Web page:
14 testify, did you know about that?
15 "A. I heard about it here. I was told that I would be talking
16 to you but not outside of the courtroom. Only in the courtroom.
17 "Q. And you first heard about that when? When you arrived here?
18 "A. I heard it for the first time now that you wanted to talk to
19 me. My lawyer told me you would be putting questions to me in the
20 courtroom. I don't know anything about the judicial system.
21 Line 12, I said:
22 "Q. So, would you have been willing to meet with me before
23 coming into the courtroom today; is that right?
24 "A. Yes, and have a coffee and a drink. No problem about that."
25 It seemed clear that this witness was not informed. In light of
1 that, Your Honours, we would like to make a request because we think, for
2 those witnesses who might be willing to speak to us ahead of time, it
3 will save us all time in court because I can address issues with them and
4 find out they know nothing about it or what they know is in conformance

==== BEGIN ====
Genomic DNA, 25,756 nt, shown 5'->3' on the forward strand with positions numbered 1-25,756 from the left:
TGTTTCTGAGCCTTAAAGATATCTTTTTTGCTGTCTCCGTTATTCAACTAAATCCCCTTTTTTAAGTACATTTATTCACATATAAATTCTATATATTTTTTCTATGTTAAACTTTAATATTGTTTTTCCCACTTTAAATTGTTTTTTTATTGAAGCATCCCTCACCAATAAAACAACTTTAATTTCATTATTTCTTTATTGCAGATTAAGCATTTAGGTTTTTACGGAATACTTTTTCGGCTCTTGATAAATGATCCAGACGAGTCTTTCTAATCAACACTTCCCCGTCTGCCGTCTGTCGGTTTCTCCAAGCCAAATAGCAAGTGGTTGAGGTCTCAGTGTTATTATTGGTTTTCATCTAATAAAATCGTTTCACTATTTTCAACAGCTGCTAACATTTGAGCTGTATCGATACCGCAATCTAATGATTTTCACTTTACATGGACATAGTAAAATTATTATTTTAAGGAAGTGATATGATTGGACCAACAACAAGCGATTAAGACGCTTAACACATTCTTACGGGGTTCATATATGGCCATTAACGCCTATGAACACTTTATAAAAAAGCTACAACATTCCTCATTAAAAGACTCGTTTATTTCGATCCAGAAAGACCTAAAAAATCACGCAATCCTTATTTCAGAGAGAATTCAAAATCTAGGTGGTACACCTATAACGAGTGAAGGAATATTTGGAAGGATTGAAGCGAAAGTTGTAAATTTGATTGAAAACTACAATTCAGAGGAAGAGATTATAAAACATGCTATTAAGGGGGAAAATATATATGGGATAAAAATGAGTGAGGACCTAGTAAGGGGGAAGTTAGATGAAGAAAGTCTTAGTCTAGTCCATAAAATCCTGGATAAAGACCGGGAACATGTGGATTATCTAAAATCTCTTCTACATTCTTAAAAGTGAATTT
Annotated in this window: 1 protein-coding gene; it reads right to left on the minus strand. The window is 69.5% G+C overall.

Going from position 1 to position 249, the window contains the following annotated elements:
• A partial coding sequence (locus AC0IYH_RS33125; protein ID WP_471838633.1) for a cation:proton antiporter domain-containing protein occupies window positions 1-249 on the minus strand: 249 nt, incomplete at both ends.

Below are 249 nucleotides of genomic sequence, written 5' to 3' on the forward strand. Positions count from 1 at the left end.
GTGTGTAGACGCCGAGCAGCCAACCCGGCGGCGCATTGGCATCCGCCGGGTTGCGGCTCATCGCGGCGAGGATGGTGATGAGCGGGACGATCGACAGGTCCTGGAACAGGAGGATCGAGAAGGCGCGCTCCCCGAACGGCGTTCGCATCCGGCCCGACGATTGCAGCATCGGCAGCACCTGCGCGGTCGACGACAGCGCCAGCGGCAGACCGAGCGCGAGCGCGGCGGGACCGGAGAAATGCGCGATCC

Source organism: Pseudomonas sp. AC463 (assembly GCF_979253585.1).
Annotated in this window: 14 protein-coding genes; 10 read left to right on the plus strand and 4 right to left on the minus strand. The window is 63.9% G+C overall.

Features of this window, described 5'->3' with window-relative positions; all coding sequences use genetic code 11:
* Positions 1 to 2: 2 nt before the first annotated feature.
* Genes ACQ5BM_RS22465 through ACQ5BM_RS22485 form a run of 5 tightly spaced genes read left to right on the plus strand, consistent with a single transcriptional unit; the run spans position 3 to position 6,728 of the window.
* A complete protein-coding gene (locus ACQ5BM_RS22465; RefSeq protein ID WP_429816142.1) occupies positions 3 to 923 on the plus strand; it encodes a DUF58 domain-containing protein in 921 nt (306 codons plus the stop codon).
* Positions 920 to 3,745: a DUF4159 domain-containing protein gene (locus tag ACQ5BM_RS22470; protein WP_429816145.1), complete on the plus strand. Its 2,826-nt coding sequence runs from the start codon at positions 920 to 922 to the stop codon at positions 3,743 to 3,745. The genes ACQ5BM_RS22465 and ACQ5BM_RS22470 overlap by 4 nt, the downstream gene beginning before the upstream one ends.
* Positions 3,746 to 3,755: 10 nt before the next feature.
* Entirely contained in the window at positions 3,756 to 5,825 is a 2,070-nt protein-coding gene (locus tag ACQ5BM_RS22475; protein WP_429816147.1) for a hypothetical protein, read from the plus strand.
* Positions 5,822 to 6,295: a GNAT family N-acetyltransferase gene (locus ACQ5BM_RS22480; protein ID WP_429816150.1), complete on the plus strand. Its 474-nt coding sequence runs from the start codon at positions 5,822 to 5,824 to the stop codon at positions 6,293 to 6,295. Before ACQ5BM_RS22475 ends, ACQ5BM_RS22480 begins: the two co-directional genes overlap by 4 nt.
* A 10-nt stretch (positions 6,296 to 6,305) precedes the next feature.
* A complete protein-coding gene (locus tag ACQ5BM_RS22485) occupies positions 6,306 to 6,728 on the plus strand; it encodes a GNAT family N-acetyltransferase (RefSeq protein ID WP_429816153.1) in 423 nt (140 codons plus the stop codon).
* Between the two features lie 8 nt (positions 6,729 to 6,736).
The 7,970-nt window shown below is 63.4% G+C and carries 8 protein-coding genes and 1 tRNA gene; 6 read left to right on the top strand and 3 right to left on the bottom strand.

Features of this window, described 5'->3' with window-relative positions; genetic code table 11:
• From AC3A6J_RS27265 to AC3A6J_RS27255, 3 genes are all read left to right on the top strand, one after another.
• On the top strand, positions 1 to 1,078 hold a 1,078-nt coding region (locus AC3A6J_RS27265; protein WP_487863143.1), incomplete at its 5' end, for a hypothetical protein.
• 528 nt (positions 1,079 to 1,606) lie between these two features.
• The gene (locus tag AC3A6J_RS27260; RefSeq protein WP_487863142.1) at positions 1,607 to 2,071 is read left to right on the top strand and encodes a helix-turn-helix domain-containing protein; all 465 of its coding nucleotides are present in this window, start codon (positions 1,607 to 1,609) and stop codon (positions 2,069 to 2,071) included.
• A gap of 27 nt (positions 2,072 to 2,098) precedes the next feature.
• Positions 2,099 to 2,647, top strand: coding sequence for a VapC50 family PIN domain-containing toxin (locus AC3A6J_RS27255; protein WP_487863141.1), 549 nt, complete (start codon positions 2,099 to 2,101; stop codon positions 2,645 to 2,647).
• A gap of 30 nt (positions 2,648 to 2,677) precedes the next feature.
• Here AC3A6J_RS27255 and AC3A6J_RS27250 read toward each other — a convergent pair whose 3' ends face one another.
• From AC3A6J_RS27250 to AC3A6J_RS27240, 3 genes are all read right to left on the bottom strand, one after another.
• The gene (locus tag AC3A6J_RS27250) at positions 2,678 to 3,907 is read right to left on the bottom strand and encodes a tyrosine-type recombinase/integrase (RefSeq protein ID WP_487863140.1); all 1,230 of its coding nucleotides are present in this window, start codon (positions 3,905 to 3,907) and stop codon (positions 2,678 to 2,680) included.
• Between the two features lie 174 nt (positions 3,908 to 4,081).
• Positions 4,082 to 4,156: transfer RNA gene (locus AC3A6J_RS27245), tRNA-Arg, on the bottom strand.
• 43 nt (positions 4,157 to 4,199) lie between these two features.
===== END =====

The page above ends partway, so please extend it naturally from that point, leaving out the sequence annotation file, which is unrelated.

5 with what I've already got in evidence somewhere else and don't need to
6 go into it in court. Otherwise we're finishing in the dark because we
7 don't have any extended statements from these witnesses. The statement
8 of this witness was one page, basically two paragraphs.
9 We would like you to ask you to direct the Defence to re-contact
10 the remaining witnesses and ask them clearly whether or not they're
11 willing to meet with us before they actually come into court to testify.
12 Perhaps, given the problem that has occurred or seems to have
13 occurred, and I'm not putting this on the counsel, I think it may be more
14 a problem with the investigators, maybe sloppy work or worse by the
15 investigators and not any counsel. However, it has occurred and we would
16 request you direct them to do that and have it documented in some fashion
17 so that we can be satisfied that that's the case.
18 That's my application.
19 JUDGE HALL: Mr. Krgovic, before I invite you to respond, we only
20 add that, on the face of it, having regard to the -- the transcript of
21 what happened when this matter was canvassed back in June, the result